In 1993 I sat in a cinema awed, enthralled, sometimes terrified and above all amazed by Steve Spielberg’s Jurassic Park. Now, heading for 23 years later, I headed back into that universe (of course including two other sequels in between) for Colin Trevorrow’s Jurassic World.
Very much using a similar formula as a predecessors in terms of plot – a pair of kids go to the park, all hell breaks loose, there’s a romance of a sort between the two adult leads and, keeping the Spielbergian element, there’s talk (albeit brief) of divorce – this is pretty much everything you’d expect if someone told you a new Jurassic Park was being made in an era that has since seen the rise of Michael Bay.
That isn’t to say it’s as bad as Bay’s recent oeuvre, far from it in fact, for a start you can tell what’s happening throughout all the action scenes, and that is where the film is at its best. With that in mind the most famous shot from the movie (that also adorns the Blu-Ray case) is of dinosaur-tamer Owen Grady (the charismatic Chris Pratt) astride a motorbike, flanked by a quartet of velociraptors, the originals cunning, clever, under-the-radar big bads.
This, in a way, sums up the entire movie. It takes ideas and concepts from the original and turns it all up to 11; rather than a Park it’s a World, T-Rex wasn’t big and scary enough well we’ve now got the genetically engineered Indominous Rex, and rather than a dedicated if adventurous paleontologist we’ve got an ex-Navy officer who acts as alpha to a pack of raptors.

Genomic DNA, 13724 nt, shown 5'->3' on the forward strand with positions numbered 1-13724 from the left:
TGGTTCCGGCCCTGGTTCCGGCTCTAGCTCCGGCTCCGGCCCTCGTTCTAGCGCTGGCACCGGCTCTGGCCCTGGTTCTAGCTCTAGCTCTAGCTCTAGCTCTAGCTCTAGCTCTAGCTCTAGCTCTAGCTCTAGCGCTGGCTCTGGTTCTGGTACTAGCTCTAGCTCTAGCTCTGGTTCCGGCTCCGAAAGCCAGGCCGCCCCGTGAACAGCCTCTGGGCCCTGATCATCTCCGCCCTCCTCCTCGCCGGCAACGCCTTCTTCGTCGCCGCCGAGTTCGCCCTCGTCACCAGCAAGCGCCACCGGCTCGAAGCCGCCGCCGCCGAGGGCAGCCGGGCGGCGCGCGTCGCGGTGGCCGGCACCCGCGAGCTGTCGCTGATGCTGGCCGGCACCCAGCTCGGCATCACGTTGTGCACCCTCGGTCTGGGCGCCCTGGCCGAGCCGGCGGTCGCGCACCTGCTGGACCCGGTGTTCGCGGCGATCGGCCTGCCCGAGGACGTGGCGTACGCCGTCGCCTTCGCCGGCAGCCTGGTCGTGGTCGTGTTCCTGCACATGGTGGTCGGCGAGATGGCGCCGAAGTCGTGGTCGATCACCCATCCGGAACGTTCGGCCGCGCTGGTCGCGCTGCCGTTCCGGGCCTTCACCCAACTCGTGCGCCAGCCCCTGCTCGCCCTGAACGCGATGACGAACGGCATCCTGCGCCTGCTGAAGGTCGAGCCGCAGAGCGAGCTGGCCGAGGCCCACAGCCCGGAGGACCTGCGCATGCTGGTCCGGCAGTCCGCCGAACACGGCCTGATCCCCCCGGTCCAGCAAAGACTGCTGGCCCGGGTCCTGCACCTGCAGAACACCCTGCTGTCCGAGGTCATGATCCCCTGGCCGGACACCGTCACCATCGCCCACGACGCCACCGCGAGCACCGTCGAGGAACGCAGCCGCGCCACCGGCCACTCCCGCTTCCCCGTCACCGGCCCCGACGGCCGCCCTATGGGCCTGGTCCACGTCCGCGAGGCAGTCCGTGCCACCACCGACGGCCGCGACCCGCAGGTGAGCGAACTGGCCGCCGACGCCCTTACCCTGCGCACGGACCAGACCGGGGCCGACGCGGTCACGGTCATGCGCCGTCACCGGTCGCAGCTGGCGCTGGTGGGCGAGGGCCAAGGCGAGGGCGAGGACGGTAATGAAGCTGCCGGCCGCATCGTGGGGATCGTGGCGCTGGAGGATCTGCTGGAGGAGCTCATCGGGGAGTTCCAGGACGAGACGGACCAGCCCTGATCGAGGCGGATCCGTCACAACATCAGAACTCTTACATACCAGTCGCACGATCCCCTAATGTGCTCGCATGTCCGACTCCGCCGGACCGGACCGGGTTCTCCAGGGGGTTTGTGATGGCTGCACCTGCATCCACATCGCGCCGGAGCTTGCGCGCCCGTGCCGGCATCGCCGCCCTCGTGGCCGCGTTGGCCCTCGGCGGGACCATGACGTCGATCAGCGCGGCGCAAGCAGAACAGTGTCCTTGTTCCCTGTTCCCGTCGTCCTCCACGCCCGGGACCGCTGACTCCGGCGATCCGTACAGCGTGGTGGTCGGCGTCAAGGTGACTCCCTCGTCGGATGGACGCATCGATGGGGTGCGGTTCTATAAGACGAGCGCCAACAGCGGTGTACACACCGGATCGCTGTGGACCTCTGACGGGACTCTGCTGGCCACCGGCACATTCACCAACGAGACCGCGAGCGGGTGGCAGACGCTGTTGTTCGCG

What all of this amounts to is a movie that’s a pretty fun ride, from epic establishing shot after epic establishing shot in the first act (these get a bit tiresome but are none the less impressive) to the chase and hunt of the second act to the inevitable big action set piece finale. With this though at no point did I feel the sense of tension and fear that permeates the original and, while it attempted to deal with the notion of man vs nature, it didn’t have the same heft, which left Jurassic World feeling a little flat.
Ok, maybe this isn’t what Jurassic World was trying to be, but unfortunately it falls between two stalls of being an all out action romp and trying to build up elements of the sense of tension from the original and it doesn’t quite hit either mark as successfully as it might.
Certainly compared to many other current, family-angled action fare, it stands up well, I’d rate it alongside the Marvel movies and their ilk strongly and head and shoulders above Transformers and such lesser stuff, but in the end it lacked the sense of presence and depth of its originator and I strongly doubt we’ll still be talking about it in two decades the way we are about Jurassic Park.